It focuses on all Phases of CVI (Christine Roman-Lantzy) but I believe is most valuable for the students functioning in Phase II and Phase III as they try to access pictures. The “What’s the Complexity?” framework also provides us with a well thought out system to assess the student’s interpretation of images. We evaluate the child’s understanding of photographs of their real items (my spoon), colored photographs of other classes of items (the class of spoons), understanding of realistic or abstract cartoon icons of items (spoons in cartoon form), colored icons (Mayer Johnson spoon) and black and white line drawings (black and white drawing of a spoon).

This is an important new tool for us as we serve our children with CVI. It will help support our recommendations for children’s accessible media. Fantastic!

I understand that a graduate class will be offered in September at Perkins elearning to deepen the understanding for using the “What’s the Complexity?” framework. I will certainly be signing up for this!

 

Morning Meeting Ideas for Children in Phase I

I had a request for some morning meeting ideas for children in Phase I as measured on the CVI Range (Christine Roman-Lantzy 2007). The concepts and vocabulary around “Characteristics” and “Phases” come from Dr. Roman-Lantzy’s work.

The first place to start, of course, is to assess the child using the CVI Range. This is the only functional vision assessment for children with CVI. Understanding the child’s functional visual skills allows you to create goals and objectives and to provide across-the-day accommodations and methodologies to meet those needs.

Phase I:  Goal: Building Visual Behaviors. Providing access to use visual skills around the 10 characteristics.

The child has a favorite color and will only look at simple one colored items. (Color)

  • Materials in morning meeting must meet the color preference. This is not always red o yellow. Your assessment will tell you the preferred color. Because this child is very visually impaired, compensatory skills should also be considered. Items presented must be 3D, real objects NOT PICTURES! 3D objects will provide visual access, tactile input, olfactory input and auditory input.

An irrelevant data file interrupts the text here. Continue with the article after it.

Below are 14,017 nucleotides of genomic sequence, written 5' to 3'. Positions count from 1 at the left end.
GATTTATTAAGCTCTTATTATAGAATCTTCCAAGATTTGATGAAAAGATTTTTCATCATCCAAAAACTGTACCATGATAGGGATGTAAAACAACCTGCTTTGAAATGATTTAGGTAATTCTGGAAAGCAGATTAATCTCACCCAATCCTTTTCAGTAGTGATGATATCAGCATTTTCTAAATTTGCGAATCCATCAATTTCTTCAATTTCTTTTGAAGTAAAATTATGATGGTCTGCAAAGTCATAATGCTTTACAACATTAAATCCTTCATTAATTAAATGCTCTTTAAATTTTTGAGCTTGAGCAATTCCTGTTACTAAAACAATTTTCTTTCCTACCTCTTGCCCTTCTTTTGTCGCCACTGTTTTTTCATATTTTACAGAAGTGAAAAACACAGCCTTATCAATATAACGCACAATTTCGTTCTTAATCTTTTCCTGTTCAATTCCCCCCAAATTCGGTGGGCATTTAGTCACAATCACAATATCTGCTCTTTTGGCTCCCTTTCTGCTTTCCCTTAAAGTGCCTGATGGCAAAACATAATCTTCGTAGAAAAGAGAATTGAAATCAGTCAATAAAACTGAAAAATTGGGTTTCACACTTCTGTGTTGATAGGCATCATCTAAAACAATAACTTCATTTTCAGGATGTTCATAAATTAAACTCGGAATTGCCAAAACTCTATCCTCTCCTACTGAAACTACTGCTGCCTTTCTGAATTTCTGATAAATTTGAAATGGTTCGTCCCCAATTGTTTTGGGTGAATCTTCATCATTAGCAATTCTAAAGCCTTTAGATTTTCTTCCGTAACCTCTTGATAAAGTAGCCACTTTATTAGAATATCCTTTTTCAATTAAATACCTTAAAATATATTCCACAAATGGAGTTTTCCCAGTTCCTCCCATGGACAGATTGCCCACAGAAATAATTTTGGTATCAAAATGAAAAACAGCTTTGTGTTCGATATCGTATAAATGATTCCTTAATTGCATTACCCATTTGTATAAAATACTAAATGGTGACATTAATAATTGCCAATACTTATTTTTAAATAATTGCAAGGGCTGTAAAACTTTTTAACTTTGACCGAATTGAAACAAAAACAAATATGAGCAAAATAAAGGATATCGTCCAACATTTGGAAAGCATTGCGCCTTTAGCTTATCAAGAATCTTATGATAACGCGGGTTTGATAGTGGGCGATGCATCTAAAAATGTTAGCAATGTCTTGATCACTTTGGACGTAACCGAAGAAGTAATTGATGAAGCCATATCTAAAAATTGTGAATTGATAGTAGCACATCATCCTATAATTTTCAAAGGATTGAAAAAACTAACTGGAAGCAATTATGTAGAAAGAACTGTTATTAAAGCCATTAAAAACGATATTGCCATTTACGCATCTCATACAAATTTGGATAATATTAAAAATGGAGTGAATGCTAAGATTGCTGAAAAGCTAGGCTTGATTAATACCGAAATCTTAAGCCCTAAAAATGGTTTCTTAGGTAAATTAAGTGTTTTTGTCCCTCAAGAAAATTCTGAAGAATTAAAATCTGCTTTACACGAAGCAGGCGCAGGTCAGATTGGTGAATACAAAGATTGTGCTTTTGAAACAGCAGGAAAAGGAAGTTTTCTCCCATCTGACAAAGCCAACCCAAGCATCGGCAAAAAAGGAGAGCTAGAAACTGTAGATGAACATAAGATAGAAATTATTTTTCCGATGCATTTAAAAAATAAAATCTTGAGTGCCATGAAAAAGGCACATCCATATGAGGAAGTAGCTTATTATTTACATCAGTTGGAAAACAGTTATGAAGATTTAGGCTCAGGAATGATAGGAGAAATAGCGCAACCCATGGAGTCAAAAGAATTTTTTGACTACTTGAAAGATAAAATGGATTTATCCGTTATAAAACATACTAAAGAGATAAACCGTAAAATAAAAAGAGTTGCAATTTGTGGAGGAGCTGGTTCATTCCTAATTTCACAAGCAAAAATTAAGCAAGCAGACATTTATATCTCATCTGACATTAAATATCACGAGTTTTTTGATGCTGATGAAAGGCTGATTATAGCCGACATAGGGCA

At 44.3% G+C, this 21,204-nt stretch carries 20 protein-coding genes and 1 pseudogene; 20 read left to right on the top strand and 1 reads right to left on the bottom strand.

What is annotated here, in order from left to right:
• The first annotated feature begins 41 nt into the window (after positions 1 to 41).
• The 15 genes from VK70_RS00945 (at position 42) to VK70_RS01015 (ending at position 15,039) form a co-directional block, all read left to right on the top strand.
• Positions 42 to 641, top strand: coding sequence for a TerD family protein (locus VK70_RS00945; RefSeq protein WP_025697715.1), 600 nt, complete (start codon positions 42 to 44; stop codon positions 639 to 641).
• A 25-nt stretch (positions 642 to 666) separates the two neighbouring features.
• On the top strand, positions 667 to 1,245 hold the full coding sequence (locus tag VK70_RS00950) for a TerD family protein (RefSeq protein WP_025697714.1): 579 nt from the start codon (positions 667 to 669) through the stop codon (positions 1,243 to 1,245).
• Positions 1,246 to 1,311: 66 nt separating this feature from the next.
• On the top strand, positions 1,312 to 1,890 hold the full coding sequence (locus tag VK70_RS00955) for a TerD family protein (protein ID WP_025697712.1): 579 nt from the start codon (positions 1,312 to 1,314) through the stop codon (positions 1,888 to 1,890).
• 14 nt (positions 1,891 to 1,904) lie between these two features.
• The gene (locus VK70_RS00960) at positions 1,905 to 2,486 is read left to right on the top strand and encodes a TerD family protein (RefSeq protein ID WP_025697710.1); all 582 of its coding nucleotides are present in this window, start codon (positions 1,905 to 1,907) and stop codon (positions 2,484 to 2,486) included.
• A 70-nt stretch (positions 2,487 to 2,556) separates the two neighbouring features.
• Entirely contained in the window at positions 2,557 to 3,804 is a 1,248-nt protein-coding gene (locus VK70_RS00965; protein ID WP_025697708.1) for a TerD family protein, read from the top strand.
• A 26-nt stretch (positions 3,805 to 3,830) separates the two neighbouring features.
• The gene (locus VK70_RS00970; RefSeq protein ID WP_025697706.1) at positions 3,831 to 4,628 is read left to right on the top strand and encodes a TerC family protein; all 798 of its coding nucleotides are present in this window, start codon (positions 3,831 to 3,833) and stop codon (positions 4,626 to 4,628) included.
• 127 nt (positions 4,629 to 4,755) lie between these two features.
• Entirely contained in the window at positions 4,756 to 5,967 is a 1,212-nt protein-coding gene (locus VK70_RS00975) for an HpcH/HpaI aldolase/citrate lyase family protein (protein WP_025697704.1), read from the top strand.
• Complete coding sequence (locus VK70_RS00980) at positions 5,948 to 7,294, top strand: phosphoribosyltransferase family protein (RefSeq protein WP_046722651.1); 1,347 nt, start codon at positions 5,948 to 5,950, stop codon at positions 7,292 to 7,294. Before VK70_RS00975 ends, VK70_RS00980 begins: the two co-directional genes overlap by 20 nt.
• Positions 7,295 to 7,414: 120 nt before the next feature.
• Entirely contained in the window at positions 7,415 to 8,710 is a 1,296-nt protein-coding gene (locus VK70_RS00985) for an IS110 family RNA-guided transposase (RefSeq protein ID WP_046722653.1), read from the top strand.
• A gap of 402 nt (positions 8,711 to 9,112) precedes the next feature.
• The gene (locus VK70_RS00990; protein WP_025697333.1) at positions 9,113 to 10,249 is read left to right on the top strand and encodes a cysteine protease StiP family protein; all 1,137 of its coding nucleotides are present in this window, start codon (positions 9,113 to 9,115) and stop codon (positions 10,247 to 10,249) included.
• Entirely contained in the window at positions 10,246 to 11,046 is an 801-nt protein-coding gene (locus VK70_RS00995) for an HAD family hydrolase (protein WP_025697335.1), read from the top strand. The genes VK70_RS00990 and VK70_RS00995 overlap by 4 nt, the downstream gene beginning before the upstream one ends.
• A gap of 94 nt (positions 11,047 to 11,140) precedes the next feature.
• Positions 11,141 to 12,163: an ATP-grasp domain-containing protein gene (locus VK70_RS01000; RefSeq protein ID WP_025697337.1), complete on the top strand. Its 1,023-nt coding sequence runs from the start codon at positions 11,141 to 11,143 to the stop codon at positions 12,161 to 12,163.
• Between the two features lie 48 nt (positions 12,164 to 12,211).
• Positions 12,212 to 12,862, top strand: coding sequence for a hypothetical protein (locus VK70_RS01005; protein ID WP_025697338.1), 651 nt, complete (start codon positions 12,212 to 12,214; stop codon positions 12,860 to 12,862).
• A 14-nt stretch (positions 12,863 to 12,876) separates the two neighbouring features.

Pictures are completely inaccessible for this child who is not using central vision   effectively. (Central vision is essential for children to understand any 2D materials).

The child looks at movement or shiny items but does not seem interested in stable objects. (Movement)

  • Materials in morning meeting must meet this assessed need for movement of the presented materials to foster visual use. Shiny items are considered under the Movement characteristic since the reflected light from the surface looks like movement. Movement should be gentle and slow not fast and frantic.

There is no or little reaction to visual threat or touch between the eyes. (Visual Reflexive Responses)

  • Reflexes are reflexes and cannot be taught. There are no accommodations for visual reflexes.

The child fixates briefly but likes light, ceiling fans and movement. (Light gazing and Movement)

  • To foster looking at the presented morning meeting materials, light must be controlled, limiting the child’s lightgazing.
  • Because light is important to encourage looking, light the materials that are presented or use materials that light up.
  • Because fixation is brief, the material must be presented for longer so the child has another opportunity to visually locate.

The child sees things in the peripheral fields but does not react to items in central vision positions. (Visual Fields)

  • Because peripheral fields are stronger than central visual fields, the materials must be presented off center in the best assessed lateral visual field. (The child in Phase I will have a distinct preference for one lateral visual field).